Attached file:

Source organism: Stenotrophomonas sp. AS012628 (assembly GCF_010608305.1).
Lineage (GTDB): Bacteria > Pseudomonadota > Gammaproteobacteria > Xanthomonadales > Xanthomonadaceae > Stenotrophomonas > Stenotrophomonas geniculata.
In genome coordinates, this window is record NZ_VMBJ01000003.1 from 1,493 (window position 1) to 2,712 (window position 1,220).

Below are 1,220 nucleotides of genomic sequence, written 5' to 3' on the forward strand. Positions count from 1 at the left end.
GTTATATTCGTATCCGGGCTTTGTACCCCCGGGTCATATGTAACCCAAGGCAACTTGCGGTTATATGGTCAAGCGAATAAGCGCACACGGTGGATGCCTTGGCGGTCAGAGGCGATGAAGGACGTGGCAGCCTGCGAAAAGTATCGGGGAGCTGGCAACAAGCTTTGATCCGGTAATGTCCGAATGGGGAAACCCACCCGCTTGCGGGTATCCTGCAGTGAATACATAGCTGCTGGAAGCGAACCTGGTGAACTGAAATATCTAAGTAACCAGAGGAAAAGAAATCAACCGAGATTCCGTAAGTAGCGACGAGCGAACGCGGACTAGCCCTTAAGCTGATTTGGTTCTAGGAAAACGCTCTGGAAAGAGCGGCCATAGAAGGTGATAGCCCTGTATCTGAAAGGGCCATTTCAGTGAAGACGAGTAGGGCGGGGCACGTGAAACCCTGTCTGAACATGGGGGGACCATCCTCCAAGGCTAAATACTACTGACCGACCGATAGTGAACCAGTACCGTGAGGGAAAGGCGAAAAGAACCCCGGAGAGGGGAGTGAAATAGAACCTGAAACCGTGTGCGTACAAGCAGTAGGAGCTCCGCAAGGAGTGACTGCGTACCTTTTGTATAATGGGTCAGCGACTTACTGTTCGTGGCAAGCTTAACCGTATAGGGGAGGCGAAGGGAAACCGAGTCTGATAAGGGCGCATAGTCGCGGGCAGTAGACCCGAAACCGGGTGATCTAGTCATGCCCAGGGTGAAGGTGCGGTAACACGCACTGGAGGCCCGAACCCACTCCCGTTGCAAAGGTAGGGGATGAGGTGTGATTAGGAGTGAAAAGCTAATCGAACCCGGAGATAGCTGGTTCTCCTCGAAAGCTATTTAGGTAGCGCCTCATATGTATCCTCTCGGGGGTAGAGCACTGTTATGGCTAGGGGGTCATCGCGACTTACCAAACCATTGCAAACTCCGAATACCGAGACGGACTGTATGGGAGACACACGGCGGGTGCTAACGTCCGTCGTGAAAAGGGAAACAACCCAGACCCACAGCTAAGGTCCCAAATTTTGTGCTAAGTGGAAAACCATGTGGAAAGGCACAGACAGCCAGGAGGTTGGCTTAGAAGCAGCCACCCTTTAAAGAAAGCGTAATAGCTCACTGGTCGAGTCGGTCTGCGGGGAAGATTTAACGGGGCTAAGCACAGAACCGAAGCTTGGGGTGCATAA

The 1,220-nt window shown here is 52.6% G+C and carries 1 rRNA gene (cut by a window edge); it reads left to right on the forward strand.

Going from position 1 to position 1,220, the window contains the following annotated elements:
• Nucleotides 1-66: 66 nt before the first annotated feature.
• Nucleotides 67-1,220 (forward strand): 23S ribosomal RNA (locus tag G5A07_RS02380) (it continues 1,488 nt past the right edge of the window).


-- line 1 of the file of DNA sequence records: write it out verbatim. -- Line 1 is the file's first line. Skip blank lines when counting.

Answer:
Source organism: Stenotrophomonas sp. AS012628 (assembly GCF_010608305.1).